No ears were chomped.

On the contrary, it was all love between onetime boxing rivals Evander Holyfield and Mike Tyson at the panel discussion that followed the world premiere of Champs at the SVA Theatre on Saturday, as part of the Tribeca Film Festival.

Written and directed by Bert Marcus, who also joined the panel, the documentary gives an empathetic account of these two former boxing greats, along with Bernard Hopkins, who, at 49, is still making history, becoming the oldest boxers to unify major titles in a victory last night in Washington, D.C.  

The film focuses on the journey that these three boxing legends went through, rising from the depths of poverty to become world champion. All three men talk about how boxing was their way out of their inner city neighborhood, where the prospect of being stabbed or shot to death was ever-present.

Tyson, a co-producer on the film, pulls no punches as he recounts growing up a pudgy, shy kid in the crime-ridden slums of Brooklyn, where he was bullied so viciously by other kids that he stopped going to school at 7-years-old. He joined a gang of petty thieves, eventually landing in a reform school in upstate New York. It was there he was fortunate to meet a counselor and former boxer named Bobby Stewart who took him under his wing and taught him the sweet science.

The doc argues that for many disadvantaged kids, subjecting themselves to the brutality inside the ropes, is their one shot to escape the brutality inside their homes, as well as outside on the streets. The film also vividly tells the all-too-common story of what happens to these brawlers, products of the streets, once they become champs. In the case of Holyfield and Tyson, they were both brought to their knees financially by unscrupulous sharks that have given the sport its unsavory reputation.

While Holyfield and Hopkins share intimate stories of their struggle, it’s Tyson who remains the most mesmerizing presence on screen, particularly when opening up about the inner demons that led to his dramatic fall from the “baddest man on the planet” to social pariah. For all his past transgressions, Iron Mike’s introspection, humor and vulnerability make him endearing, and you can’t help but cheer as he uses his hard-earned wisdom to get up off the mat and turn his life around.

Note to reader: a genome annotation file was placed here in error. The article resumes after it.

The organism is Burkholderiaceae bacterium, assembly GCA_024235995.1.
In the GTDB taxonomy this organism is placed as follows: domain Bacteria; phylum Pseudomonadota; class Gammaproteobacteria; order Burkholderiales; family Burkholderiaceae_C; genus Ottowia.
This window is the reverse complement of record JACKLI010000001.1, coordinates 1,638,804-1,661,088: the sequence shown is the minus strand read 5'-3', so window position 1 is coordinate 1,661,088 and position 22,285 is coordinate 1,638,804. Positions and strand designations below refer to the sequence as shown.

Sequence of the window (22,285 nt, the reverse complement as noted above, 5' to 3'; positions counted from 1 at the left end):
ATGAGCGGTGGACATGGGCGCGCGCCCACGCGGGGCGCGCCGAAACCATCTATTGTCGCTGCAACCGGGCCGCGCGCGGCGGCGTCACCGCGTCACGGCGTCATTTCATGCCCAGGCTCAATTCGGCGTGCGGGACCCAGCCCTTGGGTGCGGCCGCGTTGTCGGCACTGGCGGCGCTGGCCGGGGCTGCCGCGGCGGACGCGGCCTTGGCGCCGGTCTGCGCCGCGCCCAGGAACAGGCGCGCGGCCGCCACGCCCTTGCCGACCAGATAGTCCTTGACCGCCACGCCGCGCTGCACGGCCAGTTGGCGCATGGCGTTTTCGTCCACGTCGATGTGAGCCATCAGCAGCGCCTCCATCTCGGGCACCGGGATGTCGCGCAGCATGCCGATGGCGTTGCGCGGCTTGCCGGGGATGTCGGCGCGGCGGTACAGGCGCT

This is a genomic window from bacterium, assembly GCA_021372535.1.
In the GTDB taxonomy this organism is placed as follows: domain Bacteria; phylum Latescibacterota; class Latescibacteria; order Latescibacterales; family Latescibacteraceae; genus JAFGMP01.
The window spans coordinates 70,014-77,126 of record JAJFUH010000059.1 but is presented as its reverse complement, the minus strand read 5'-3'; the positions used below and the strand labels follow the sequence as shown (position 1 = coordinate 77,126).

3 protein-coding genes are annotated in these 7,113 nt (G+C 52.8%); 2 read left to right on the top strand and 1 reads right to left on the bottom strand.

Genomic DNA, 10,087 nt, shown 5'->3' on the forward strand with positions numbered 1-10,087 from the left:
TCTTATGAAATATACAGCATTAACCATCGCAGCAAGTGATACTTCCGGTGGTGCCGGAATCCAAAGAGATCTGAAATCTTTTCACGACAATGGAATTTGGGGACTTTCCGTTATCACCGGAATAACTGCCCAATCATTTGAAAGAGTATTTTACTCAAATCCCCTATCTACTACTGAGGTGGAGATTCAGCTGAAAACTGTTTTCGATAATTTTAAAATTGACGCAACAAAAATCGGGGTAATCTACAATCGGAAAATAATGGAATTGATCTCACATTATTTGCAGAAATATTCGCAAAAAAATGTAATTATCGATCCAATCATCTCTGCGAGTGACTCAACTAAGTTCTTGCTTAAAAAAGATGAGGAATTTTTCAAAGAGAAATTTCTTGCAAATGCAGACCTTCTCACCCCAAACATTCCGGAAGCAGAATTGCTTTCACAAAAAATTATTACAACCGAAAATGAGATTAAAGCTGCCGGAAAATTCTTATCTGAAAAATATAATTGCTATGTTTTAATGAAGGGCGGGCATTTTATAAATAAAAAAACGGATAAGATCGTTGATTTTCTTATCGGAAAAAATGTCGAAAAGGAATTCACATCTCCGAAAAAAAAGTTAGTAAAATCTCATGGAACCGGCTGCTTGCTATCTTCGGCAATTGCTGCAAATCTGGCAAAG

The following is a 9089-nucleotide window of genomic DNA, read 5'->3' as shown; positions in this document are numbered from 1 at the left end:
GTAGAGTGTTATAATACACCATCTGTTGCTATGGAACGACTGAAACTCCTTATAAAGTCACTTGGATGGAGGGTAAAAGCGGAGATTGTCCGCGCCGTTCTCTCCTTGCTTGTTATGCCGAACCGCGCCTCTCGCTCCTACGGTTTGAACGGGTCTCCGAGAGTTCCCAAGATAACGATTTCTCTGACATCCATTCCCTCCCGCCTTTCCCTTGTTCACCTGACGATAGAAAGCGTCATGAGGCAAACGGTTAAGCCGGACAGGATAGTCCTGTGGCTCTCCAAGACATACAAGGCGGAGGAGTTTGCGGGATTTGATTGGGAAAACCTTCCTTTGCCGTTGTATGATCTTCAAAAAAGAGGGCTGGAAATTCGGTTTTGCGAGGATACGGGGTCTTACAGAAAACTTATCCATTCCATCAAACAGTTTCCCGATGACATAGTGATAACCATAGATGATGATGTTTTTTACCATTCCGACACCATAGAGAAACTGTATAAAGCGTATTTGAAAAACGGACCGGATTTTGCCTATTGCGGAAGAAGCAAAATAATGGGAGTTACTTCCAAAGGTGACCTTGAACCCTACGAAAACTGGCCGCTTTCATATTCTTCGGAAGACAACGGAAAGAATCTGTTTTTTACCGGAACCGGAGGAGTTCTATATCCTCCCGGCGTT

At the post-film panel, moderated by ESPN host Jeremy Schaap, Tyson continued to entertain the packed crowd with a combination punch of clowning and sincerity.

Here are his 10 best quotes from the panel conversation:

10. “I overshadowed a lot of guys during my time, but he is inconceivably the most competitive human being I ever competed against. It’s easy to overlook that because he’s such a smooth, kind-hearted guy.” — on Evander Holyfield.

9. “Have you seen my bank account lately?” — in response to Schaap’s comment that he and Holyfield had lost a fortune and didn’t have much money left. 

8. “There’s nothing special about me. I’m more lucky than anything in life.”

7. “I beat him. They robbed me of that count. I beat him.” — on his stunning knockout by James “Buster” Douglas in 1990 in Tokyo, Japan. At the time, Tyson was the undefeated heavyweight champion.

6. “I had a 9th grade education. But my kids go to Ivy League schools. I’m dumb as shit but I did something right.”

5. “I like my tattoo a lot. I wouldn’t want to take it off. I am who I am.”

4. “I’m really friendly with the IRS these days. I like the IRS now.” — on paying money to the agency in back taxes for years.

3. “I am a better parent than my mother and my father and that’s a victory in itself.”

2. “My problem is that I always took myself too damn seriously and that got me in a lot of trouble.”

1. “My kids don’t have to fight. But if they did, I wouldn’t want them to fight anybody like me.” — in response to being asked by Schaap if he would let his kids box.

BONUS QUOTE: “Ten years ago, if you asked me where I’d be now, I’d have said F-ing dead. But I’m not dead. I have an awesome life. And I’m just very grateful. That’s the one thing I try to convey. Gratitude.” 

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Matthew Shepatin is the author of three books, including, most recently, Marathon Man (St. Martin's Press) with running legend Bill Rodgers.  He has written for The New York Post, Esquire, Playboy, Black Book Magazine, and The Village Voice. Follow him on twitter @mshepatin